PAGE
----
There are three principal isotopes of carbon that are naturally occurring, 12C, 13C and 14C, the latter being radioactive and used in this dating method. This method is based on the rate at which 14C decays. Plants and animals take up carbon throughout their lifetime and during this time the 14C is stored within their bodies. When they die they no longer absorb carbon but instead the carbon begins to decay. By measuring the amount of decaying carbon relative to the other forms of carbon, it is possible to calculate back to the time of death of the organism being dated (www.2). The measurement of 14C can be measured in two ways, by counting the number of beta particles being emitted or by Accelerator-mass spectrometry age determination. This involves the direct measurement of 14C atoms, which is achieved by passing charged particles through a magnetic field at high speeds (Mannion, 1999). .
This dating method can be applied to loess by dating the organic matter contained within the palaeosols, which are old soils formed at the earth's surface (Duller, 2002). By dating the palaeosols, the loess that is found above and below the soil can be dated roughly. This method was carried out by Martin (1993) in the Central Great Plains of USA. Here the age of the loess was established using radiocarbon dating of humates extracted from two layers of palaeosols called the Gilman Canyon Formation and the Brady Palaeosol. Following experiments Martin established that:.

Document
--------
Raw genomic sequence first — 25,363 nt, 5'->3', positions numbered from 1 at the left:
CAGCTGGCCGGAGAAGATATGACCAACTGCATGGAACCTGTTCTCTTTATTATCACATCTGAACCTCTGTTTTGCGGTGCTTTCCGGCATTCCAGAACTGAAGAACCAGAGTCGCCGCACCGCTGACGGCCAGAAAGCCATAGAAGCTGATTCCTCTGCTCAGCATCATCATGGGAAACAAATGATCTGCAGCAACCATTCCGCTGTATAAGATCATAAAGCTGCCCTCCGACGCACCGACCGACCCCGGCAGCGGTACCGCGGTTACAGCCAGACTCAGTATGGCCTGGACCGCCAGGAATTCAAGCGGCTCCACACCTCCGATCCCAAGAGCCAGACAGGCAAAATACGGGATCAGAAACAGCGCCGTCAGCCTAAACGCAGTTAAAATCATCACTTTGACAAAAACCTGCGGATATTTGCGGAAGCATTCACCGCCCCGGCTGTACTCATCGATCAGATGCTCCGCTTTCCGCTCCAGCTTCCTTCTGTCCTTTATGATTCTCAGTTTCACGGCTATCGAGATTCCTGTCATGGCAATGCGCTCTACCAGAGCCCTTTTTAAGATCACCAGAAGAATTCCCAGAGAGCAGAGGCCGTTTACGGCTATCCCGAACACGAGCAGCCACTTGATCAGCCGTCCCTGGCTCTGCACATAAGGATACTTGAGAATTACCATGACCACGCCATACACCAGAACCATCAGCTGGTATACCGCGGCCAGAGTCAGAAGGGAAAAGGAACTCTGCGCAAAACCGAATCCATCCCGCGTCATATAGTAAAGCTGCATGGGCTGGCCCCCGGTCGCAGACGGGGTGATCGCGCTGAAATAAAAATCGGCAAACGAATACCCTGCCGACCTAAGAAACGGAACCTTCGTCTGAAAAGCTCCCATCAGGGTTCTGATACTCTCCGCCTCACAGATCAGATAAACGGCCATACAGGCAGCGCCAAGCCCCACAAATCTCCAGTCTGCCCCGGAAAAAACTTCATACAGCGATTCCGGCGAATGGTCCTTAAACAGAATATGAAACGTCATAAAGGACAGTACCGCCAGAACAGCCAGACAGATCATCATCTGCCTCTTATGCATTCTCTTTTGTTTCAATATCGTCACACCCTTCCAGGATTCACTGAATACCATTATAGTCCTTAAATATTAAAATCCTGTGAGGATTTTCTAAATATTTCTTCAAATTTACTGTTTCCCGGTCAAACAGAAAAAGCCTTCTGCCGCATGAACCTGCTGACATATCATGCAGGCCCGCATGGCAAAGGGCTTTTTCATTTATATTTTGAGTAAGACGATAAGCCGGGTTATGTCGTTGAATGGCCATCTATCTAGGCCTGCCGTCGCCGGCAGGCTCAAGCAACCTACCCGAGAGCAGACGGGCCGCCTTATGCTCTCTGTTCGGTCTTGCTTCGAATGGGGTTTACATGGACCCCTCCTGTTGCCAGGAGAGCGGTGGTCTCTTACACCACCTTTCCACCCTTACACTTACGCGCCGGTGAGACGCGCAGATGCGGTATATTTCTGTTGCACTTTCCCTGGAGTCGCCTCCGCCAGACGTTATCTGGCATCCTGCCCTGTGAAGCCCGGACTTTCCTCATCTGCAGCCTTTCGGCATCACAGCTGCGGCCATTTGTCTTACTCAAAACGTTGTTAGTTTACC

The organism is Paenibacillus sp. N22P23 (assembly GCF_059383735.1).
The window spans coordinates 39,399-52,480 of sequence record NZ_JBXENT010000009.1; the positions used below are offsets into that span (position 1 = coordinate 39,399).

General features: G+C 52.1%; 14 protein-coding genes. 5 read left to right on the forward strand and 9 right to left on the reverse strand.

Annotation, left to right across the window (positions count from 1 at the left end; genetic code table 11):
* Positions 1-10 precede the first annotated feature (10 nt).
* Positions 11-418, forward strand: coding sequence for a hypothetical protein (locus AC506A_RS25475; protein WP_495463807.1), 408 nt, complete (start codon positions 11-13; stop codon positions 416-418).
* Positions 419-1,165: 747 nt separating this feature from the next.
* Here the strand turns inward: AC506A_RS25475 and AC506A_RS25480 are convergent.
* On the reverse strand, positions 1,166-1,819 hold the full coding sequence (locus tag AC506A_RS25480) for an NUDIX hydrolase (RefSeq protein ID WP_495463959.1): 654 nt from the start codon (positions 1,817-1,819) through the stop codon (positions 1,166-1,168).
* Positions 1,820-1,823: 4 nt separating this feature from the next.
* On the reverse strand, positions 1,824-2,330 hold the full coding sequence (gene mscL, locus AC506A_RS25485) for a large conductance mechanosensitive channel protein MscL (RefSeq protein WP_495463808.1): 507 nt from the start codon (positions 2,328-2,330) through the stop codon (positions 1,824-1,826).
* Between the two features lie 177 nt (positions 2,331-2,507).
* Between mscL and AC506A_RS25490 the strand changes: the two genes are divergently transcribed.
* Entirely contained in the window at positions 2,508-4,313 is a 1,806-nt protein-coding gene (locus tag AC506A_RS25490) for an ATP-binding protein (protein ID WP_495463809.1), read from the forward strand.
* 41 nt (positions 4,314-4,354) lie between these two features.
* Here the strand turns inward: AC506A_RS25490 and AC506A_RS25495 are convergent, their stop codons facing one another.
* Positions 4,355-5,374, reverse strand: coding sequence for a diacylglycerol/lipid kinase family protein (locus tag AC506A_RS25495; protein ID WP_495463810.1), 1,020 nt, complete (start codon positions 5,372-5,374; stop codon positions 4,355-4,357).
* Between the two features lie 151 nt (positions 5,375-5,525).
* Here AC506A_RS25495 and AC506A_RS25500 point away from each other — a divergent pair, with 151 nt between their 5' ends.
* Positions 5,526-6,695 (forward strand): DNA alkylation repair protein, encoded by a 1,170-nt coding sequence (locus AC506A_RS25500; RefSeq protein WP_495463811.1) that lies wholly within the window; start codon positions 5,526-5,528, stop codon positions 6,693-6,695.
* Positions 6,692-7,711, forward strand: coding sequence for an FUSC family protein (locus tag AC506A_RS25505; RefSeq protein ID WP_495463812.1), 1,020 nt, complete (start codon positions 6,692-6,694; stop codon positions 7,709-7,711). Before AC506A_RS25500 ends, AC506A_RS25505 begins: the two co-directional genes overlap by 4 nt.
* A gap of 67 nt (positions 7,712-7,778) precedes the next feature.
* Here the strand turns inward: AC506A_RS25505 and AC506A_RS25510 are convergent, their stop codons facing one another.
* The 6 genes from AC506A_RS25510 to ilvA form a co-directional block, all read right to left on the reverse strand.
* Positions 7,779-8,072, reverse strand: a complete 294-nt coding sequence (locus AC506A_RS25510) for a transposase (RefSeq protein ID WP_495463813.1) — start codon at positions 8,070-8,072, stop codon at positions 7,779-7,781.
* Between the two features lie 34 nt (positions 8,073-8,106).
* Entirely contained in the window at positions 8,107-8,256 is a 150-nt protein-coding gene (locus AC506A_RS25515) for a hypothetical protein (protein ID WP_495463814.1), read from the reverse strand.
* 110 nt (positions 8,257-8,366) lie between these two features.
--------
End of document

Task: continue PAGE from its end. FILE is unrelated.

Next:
Gilman Canyon Formation at base - 35,000 BP.
Near the top - 20,000 BP.
Brady Palaeosol - 11,800 - 8800 BP.
A layer of loess found in this area called the Peoria loess that is located above the Gilman Canyon Formation and below the Brady Palaeosol. This investigation concluded that the Peoria loess appeared to have been deposited between approximately 20,000 and 10,500 BP. .
There are however a number of problems associated with this method of dating.